Expect better from Maryland in year two under Randy Edsall.
No, a coaching change won’t mean a worst-to-first turnaround in any way, but the Owls should be stronger on both sides of the ball. No, it won’t hurt to have the new energy of Carl Pelini and the young coaches ready to pump up the energy a bit. The problem, as always with FAU, is the schedule with seven road games and just two dates before late October in their nice, shiny new building. The worst offense in college football can’t and won’t be worse, while Pelini will do big things with a good linebacking corps and a defense that should be among the best in the Sun Belt.
New head coach Tim DeRuyter could be just that good. The former Texas A&M defensive coordinator might be coming off a rough season when his group never, ever seemed able to come up with a clutch stop, but it was an aggressive group that was always camped out in opposing backfields. Fresno State could use a little more nastiness and more big plays on defense, while the offense should be loaded with QB Derek Carr and RB Robbie Rouse, two legitimate pro prospects who’ll fit in nicely in the new league. It won’t take much tweaking to turn a 4-9 2011 into a 6-6 –- or better -- 2012.
And no, this is not one of those “the-only-way-is-up” sentiments. Yes, the Terps went to hell and back in last season’s 2-10 face plant. However, there’s a feeling around College Park that the worst may mercifully be behind the program. Head coach Randy Edsall had to flush the roster of malcontents in his first year, which was a painful process for everyone. What he has now is a better climate in the locker room, new energy on the staff with the additions of coordinators Mike Locksley and Brian Stewart and a very good recruiting class looking to contribute right away. The offense might struggle, but don’t sleep on the D. Now that LB Kenny Tate and S Matt Robinson are healthy enough to join DT Joe Vellano and LB Demetrius Hartsfield, Maryland is going to be feisty in 2012. Edsall is too good of a coach to allow a repeat of last year with bowl eligibility not out of the question.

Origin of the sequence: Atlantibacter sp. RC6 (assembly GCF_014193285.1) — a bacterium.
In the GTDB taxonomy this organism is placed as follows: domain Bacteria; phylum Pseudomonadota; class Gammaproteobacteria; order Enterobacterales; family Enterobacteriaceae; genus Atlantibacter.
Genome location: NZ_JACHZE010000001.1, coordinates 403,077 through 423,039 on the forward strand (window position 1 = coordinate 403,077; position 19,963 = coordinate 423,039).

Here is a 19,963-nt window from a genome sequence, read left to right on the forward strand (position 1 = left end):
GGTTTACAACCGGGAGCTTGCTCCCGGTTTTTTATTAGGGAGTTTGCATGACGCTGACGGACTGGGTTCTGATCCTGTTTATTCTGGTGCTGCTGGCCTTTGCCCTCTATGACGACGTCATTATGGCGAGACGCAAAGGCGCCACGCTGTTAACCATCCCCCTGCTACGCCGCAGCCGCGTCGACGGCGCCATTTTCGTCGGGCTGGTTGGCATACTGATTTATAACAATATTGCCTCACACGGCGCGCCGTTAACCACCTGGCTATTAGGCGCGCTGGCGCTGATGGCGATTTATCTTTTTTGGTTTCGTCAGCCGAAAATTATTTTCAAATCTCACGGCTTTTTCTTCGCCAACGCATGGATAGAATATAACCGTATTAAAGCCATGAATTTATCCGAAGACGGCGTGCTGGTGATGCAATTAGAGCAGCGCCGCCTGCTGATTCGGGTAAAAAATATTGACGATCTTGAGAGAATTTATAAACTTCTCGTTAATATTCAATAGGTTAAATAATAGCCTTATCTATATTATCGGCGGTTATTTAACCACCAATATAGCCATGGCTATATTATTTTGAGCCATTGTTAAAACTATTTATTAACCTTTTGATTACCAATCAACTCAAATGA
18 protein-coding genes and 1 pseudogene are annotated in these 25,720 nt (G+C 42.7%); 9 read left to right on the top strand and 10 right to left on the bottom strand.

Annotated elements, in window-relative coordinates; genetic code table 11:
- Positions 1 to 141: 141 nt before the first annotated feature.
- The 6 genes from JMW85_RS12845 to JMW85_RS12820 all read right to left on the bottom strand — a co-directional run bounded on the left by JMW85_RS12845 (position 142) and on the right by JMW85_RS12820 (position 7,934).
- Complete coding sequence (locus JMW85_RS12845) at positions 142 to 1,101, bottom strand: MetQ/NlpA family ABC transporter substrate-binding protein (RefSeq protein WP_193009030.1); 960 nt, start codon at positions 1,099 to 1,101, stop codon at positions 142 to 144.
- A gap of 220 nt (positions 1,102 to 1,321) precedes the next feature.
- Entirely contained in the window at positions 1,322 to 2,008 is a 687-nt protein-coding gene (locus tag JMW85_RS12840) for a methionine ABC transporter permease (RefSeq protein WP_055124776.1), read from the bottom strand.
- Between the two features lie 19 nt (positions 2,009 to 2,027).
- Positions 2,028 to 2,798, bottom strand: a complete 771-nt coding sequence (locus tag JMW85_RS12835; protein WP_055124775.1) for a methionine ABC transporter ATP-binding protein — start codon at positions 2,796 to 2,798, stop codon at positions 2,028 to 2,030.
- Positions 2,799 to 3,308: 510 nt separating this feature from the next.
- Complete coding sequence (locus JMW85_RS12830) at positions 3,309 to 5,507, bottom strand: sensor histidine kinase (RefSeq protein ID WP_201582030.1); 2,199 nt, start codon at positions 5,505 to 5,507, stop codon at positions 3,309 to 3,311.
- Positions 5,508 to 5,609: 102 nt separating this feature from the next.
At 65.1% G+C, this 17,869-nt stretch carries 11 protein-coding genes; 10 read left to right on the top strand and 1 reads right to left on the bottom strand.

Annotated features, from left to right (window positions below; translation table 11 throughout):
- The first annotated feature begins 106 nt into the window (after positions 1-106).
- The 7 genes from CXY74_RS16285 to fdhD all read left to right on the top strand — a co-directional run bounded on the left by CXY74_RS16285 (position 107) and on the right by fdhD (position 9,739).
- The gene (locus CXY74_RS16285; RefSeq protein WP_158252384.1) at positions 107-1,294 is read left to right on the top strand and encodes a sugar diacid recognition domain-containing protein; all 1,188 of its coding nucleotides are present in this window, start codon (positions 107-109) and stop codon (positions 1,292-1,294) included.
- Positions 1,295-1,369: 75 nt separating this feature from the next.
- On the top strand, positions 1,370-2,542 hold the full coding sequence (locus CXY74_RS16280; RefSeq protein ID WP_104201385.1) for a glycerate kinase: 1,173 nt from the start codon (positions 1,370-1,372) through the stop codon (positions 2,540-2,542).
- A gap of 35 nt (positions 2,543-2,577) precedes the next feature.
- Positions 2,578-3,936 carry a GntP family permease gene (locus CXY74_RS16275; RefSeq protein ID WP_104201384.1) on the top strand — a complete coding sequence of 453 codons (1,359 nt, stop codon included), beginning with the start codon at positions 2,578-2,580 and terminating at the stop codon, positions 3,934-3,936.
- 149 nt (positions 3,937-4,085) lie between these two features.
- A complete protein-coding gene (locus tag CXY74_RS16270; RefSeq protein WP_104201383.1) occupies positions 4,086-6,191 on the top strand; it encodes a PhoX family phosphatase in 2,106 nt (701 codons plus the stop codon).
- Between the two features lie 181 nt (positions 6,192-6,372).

Put this in the It's All Relative category. Those thinking the Nittany Lions are going to fall off a cliff right away this year might be shocked, but it's certainly not going to be an easy campaign. The passing game will be a disaster again and scoring points will be like pulling teeth, especially with RB Silas Redd off to USC, but the defensive front seven will be fantastic, led by a linebacking corps that should be among the best in college football. The key will be a schedule with four of the first six games at home and with the biggest Leaders games –- Ohio State and Wisconsin –- also in Happy Valley. Forget about finishing on top of the division, but considering all the problems, issues and changes, 7-5 wouldn’t be bad.